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August 2018

Bikes for Carpets

Bikes for Carpets

During the early nineties we spent a couple of years living in a VW Kombi. That little bus took us from San Francisco to eastern Turkey, before we doubled back to Germany where we parted ways.

For most of this time it laboured along under the weight of two people, all our trappings, and two bikes, strapped to the back hatch on one of those folding racks. I say most of the time, because the bikes were not always there. We had a decent cable lock that would at least make it difficult to steal the bikes: an enterprising thief could remove the entire rack/bicycle/lock assemblage for later disentanglement, but would require a large vehicle to make good their getaway. Even in Mexico, all went well. Then, parked up in a friend’s front yard in Los Angeles, we awoke to find that a serious robber had severed the lock’s cable and stolen the bikes. The robber was serious, because they had a vehicle capable of carrying two bikes. We didn’t gain that knowledge by studying the tracks they left. The day before the bikes were nicked I had reversed the Kombi into a concrete pillar, crushing them both. They were unrideable, I was inconsolable. But now they were gone.

We wandered back to San Francisco, the home base, with the back of the bus looking stark naked. New bikes look fairly extravagant when the insurance payout could buy gas and groceries for several months. We trolled the Californian classifieds and ended up with decent second hand rigs that were more or less the same as the originals. When we left the West Coast we had the ‘new’ bikes on board, with a more secure locking system, and they travelled to Europe with the bus.

A side trip to Turkey turned into an expedition of its own. History, spectacular terrain and very friendly people made it a hard place to leave. Friendly people, surely, and generous to a fault, with one proviso. Some of the friendliness hides an ulterior motive, which is selling carpets. After going a couple of rounds with new ‘friends’ whose invitation to come for tea ended with us in a carpet shop, we became more defensive, but so many other invitations were genuine. And the carpets, while not something we could actually transport on the last leg of our trip home, were amazing. Hand-woven and knotted, in designs particular to their region, some of them took months to make and others, years.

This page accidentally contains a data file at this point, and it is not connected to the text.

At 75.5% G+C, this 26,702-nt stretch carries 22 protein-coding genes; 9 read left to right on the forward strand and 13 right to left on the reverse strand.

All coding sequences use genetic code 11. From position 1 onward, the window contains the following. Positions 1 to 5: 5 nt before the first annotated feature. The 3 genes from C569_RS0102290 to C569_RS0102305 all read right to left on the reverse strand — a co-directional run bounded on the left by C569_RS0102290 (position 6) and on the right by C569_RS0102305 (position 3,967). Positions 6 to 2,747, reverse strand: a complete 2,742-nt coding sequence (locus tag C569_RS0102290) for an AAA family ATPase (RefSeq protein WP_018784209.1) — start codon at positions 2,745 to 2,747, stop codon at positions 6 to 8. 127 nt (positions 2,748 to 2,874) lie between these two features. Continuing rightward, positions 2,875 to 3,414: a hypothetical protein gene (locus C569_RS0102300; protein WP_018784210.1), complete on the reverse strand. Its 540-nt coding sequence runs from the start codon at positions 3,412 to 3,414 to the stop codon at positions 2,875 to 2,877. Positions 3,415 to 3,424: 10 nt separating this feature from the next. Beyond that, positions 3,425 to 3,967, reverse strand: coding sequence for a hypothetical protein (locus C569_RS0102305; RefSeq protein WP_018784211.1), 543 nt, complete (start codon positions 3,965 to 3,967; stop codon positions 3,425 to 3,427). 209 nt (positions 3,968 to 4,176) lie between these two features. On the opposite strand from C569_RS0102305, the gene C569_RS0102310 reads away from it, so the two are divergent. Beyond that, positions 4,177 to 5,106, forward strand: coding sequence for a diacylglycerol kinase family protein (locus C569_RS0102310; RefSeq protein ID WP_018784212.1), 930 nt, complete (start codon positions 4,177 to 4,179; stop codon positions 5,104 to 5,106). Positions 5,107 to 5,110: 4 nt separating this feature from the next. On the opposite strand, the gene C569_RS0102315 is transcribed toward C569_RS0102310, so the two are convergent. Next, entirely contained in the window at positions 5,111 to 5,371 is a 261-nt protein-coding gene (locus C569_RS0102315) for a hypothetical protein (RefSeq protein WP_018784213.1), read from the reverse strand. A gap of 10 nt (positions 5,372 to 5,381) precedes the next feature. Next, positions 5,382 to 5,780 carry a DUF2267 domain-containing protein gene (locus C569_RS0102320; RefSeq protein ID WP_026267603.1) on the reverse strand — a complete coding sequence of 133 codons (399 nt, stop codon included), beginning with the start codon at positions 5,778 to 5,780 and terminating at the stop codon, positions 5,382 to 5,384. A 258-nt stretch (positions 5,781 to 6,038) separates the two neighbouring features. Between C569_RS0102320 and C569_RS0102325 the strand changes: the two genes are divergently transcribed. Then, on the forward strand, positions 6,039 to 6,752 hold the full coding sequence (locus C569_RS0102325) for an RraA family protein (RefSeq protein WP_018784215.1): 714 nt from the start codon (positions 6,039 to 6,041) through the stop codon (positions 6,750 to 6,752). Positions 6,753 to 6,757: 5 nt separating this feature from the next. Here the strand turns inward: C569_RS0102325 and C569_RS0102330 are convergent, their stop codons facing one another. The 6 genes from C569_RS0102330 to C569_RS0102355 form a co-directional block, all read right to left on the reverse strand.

One day we dropped into a small carpet store voluntarily - it was a quiet day and a lovely little shop, and we thought we might be able to just browse around. Shortly there was a tray of tea and we were deep in a negotiation that would take the rest of the day. Somehow a chat with the carpet-seller’s brother revealed he was an adventure guide. I let slip that I had been doing some mountain biking around the region we were in (Cappadocia, which featured in a couple of bike movies twenty years later).

This guy was intensely interested in mountain bikes, and a deal formed itself out of thin air. What if we swapped the bikes for some carpets? The tray of tea became a lavish lunch, and several hours later, after more tea, we got a sort of early dinner. They showed us dozens of carpets, and we piled more and more accessories next to the bikes. They put dollar amounts on each carpet, and we of course valued the bikes. At one point when we questioned one of their price points, the carpet man politely said that if he did not argue about the bike valuations we should not haggle about the carpets. He was right of course, both were probably inflated about the same.

They guaranteed they would ship the carpets to New Zealand as part of the deal. We gave them our address, had an emotional farewell, and rattled off towards the Black Sea with a much lighter Kombi almost dancing along the road.

The last thing we saw as we left their village was the two brothers haring around the town square, elbows out, laughing like maniacs. It was reassuring to know that they had the basics of mountain biking behaviour down, now they had bikes to do it with.

Postscript: We arrived home a couple of months later, and there was no sign of any carpets. Everybody we talked to reckoned we’d been had, but about 8 months after we left Cappadocia we got a call from the Post Office: there was a parcel for us to collect. In an unmarked, open-ended sack were our two Turkish rugs, how they found us and where they had been on the way is a story we will never know.